Values Set Carey Apart From Other Business Education
Hao Yu’s business education began at a young age growing up in China. He fondly recalls watching his father run his business ventures with altruism and care for his employees, all while maintaining a strong bottom line.
“The benefits and culture within his company were like those of a big family,” Yu said. This early education, says Yu, instilled in him an unshakeable belief: business and humanity are inextricably linked. So when it came time for Yu to continue his business education as an MBA candidate, he wanted to attend an institution with a similar value structure.
That’s how Hao Yu became one of the charter members of Carey Business School’s Global MBA program, a graduate student program aiming to attract like-minded future business leaders.
“Growing up, I never had a time where I thought humanity and business were in conflict with one another. So my first reaction when I heard about the Carey Global MBA program was, ‘I really want to go here,’ because the values Carey has resonates with the values I have,” said Yu, who graduated in 2012.
Three years after graduating, Yu now works as the Executive Director of China-based CITIC Group’s Capital Management division. The state-run organization is committed to economic reform and opening Chinese industry to international markets.
Yu is also president of Carey’s Chinese Alumni Chapter. In this role, Yu has encountered graduates in all different kinds of careers. One of the common threads among them, he says, is their drive to make a positive impact with their work; it’s one of the factors that differentiates Carey Business School from other business schools.
“Carey and its alumni are great examples of leading through actions,” Yu said. “If you want to be the change you want to see in the world, Carey is the place you want to be.”
Yu identified two particular courses that crystalize this belief for Global MBA students:Innovation for Humanity and Discovery to Market. In Innovation for Humanity, student groups use the business knowledge acquired in the classroom to solve a real world problem facing private enterprises in developing companies. The course centers on a three-week immersive site visit abroad where students work with clients to implement business solutions; the goal of the course is to give stakeholders the tools to build sustainable businesses.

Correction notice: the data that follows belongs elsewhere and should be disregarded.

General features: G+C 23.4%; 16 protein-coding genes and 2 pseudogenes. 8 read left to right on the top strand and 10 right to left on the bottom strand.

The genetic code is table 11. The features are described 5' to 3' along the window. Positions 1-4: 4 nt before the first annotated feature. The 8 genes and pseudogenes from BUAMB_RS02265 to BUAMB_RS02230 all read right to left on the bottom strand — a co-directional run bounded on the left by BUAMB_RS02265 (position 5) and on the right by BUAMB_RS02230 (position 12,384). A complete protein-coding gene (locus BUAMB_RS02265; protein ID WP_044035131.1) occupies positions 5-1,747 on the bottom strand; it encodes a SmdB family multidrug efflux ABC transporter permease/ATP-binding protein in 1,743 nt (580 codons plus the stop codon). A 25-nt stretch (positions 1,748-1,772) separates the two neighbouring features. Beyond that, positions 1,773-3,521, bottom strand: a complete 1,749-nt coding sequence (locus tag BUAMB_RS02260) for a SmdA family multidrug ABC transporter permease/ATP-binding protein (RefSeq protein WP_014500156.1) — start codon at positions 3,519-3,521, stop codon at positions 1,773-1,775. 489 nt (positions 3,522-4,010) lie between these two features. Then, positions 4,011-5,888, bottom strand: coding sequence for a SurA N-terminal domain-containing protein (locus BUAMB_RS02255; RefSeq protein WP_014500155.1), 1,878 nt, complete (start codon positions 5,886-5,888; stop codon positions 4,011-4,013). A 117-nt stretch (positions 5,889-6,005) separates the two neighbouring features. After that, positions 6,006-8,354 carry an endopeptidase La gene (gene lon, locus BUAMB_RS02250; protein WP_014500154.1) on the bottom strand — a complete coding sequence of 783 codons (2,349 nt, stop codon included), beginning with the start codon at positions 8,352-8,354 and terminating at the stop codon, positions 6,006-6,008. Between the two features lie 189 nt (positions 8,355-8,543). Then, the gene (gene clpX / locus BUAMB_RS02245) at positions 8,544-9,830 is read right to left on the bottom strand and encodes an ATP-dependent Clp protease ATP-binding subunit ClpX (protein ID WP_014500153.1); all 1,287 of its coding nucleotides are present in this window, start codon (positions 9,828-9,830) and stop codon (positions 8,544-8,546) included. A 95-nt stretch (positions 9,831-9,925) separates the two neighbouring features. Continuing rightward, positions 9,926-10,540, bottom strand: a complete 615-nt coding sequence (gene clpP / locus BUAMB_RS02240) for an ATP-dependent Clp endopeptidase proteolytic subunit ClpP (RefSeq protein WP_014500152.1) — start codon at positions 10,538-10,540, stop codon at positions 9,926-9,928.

“I4H challenges you to think creatively because what seems to be a given in developed economies are often not the best solution in developing countries,” Yu said. “Through the I4H program, we learned through first-hand experience that only if we understand and factor in the local community’s social needs when making business decisions could we build sustainable businesses that would create values to all stakeholders involved.”
In Discovery to Market, students assess and develop business plans for potential scientific discoveries and technological innovations. Many of these technologies are developed in response to a real world problem.
“D2M challenges students to learn quickly, deal with ambiguity, and be collaborative and agile,” Yu said. “In a world where social and commercial matters become more and more intertwined, business leaders will need to stay ahead of the curve and adaptive. D2M is the perfect program to acquire these acumens.”
Both courses are similar in that, through a hands-on learning experience, students use business acumen to solve a social welfare issue.
“I think, a lot of us, when we look back, give a lot of credit to those programs,” Yu said. “I think it teaches you a lot about what it means to do business with humanity in mind.”